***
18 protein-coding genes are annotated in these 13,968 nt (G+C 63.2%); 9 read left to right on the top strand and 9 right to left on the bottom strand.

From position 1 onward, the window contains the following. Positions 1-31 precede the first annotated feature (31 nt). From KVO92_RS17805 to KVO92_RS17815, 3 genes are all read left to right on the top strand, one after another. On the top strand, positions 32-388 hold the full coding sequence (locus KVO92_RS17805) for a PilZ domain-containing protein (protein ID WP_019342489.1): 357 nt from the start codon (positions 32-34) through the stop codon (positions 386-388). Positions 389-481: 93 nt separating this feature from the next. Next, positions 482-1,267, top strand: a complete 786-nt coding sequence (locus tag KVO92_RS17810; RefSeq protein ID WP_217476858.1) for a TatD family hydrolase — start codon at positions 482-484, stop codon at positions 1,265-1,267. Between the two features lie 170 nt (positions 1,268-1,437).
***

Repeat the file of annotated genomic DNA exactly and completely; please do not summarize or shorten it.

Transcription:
18 protein-coding genes are annotated in these 13,968 nt (G+C 63.2%); 9 read left to right on the top strand and 9 right to left on the bottom strand.

From position 1 onward, the window contains the following. Positions 1-31 precede the first annotated feature (31 nt). From KVO92_RS17805 to KVO92_RS17815, 3 genes are all read left to right on the top strand, one after another. On the top strand, positions 32-388 hold the full coding sequence (locus KVO92_RS17805) for a PilZ domain-containing protein (protein ID WP_019342489.1): 357 nt from the start codon (positions 32-34) through the stop codon (positions 386-388). Positions 389-481: 93 nt separating this feature from the next. Next, positions 482-1,267, top strand: a complete 786-nt coding sequence (locus tag KVO92_RS17810; RefSeq protein ID WP_217476858.1) for a TatD family hydrolase — start codon at positions 482-484, stop codon at positions 1,265-1,267. Between the two features lie 170 nt (positions 1,268-1,437).